Kanye West's "Intense" Migraine: When to Go to the Hospital for a Headache
The rapper got his intense head pain checked out right away. You should see a doctor, too, in these three instances.
Even celebrities like Kanye West have to deal with annoying and sometimes debilitating head-pounders. Sources say that yesterday the rapper was taken to the emergency room with a serious migraine and had an MRI in a Melbourne hospital, where he's on the Australian leg of his Yeezus tour. The New York Daily News reports West developed an "intense" headache after playing basketball and was rushed to the hospital.
RELATED: 18 Signs You're Having a Migraine
It appears everything's fine now as West went on to perform his scheduled gig later that evening. A source for E! News says the ER visit wasn't tied to a seizure, as some news outlets reported; he "went to the hospital simply as a precaution."
Though the visit hasn't been confirmed by reps (or the star himself on social media), West was smart to get his head pain checked out. Excruciating headaches can sometimes be a warning sign of life-threatening health problems. While it's not that common, you should watch out for headaches that feel very different from normal.
Here are three scenarios where you should get immediate attention:
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You have a stiff neck and fever
These are hallmark symptoms of meningitis (often with nausea or vomiting, too), which is an inflammation of the membranes around your central nervous system, according to the Mayo Clinic. The most common cause is a viral infection, and viral meningitis usually gets better on its own, or with rest and fluids. Bacterial meningitis, on the other hand, can be fatal. In this case, bacteria can cause life-threatening brain swelling, so you'll need antibiotics right away.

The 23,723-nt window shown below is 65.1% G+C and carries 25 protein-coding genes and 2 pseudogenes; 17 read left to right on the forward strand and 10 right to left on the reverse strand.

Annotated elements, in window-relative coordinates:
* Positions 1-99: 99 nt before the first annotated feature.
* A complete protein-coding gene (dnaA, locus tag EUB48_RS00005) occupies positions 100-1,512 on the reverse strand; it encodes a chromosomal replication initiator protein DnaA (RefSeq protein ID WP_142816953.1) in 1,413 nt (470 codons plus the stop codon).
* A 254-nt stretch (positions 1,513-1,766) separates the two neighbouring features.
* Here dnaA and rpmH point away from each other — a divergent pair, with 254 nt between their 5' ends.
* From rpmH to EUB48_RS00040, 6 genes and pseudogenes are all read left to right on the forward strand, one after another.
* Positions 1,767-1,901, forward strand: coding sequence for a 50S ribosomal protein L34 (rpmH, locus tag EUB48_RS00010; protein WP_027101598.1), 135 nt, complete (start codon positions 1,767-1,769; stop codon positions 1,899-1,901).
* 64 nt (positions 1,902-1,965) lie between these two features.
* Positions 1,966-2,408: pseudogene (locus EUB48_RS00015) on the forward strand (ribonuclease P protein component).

It's the worst pain of your life
If the sensation is worse than anything you've ever felt before, trust your gut and get it checked. A sudden, serious head-pounder could signal a brain aneurysm, a bulge that forms in an artery after trauma (like a car accident) or as the result of lifestyle factors including smoking, high blood pressure, or plaque in arteries known as atherosclerosis, according to the National Institutes of Health. While aneurysms themselves are painless, if they start to leak they can cause excruciating pain and potentially life-threatening bleeding in the brain.
You have difficulty talking, body weakness, or face drooping
Coupled with headache, these could be signs you're having a stroke, when an artery in the brain is blocked by a clot, or possibly leaks or ruptures, according to the NIH. Lack of blood flow in the brain can damage or kill brain cells, but rapid treatment with clot-busting drugs (generally within 3 hours of your first symptoms) can sometimes prevent the damage caused by a clot.